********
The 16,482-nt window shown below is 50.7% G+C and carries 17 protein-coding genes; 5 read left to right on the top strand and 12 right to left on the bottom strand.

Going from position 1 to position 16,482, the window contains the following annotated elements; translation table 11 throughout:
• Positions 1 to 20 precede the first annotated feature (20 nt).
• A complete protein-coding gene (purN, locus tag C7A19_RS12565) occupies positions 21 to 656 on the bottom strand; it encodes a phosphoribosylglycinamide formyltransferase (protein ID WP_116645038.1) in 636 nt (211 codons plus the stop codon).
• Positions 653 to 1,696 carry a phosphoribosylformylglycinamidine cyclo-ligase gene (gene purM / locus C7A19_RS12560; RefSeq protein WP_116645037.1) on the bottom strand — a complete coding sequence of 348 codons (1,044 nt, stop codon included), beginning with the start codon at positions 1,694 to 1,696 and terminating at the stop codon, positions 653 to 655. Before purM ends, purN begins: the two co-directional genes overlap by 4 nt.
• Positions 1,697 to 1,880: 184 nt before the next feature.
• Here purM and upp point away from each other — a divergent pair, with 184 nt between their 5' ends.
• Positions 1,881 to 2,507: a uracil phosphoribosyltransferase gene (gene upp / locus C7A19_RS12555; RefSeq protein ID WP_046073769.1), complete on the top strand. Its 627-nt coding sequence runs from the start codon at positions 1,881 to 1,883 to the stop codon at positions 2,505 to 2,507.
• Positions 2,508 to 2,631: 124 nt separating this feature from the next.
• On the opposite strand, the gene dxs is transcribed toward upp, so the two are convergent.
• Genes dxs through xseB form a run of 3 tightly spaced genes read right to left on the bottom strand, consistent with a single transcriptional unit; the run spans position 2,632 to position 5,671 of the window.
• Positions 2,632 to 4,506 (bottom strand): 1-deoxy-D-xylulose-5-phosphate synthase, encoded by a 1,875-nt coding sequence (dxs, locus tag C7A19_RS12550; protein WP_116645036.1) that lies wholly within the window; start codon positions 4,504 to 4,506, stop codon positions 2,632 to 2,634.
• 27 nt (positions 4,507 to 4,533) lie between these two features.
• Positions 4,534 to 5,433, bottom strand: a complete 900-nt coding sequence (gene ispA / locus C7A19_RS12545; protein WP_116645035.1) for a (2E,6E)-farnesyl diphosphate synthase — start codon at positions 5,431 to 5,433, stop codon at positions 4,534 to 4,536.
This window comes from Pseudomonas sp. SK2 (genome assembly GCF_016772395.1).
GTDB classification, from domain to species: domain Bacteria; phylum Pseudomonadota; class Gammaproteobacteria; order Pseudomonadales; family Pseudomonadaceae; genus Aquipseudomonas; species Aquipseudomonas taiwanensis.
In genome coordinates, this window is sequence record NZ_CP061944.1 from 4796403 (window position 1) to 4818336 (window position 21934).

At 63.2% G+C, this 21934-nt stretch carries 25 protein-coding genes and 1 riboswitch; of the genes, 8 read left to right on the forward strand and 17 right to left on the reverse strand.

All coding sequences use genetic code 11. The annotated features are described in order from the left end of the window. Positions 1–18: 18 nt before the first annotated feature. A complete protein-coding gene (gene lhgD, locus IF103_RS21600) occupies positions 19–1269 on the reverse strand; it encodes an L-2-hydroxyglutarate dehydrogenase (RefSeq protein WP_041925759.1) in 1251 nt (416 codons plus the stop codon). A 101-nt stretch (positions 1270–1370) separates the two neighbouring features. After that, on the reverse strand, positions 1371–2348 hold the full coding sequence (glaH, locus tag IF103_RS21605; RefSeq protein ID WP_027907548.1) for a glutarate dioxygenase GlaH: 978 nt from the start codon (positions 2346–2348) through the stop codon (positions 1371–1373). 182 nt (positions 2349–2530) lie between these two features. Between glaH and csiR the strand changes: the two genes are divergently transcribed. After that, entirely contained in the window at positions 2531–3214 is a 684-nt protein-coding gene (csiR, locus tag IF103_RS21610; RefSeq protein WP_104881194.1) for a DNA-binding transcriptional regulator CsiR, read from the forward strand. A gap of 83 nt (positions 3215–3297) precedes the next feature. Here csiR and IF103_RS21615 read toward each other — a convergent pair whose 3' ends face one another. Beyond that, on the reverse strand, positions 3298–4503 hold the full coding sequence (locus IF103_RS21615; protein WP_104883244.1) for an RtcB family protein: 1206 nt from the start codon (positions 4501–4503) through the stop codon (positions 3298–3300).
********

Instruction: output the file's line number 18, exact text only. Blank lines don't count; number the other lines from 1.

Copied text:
At 63.2% G+C, this 21934-nt stretch carries 25 protein-coding genes and 1 riboswitch; of the genes, 8 read left to right on the forward strand and 17 right to left on the reverse strand.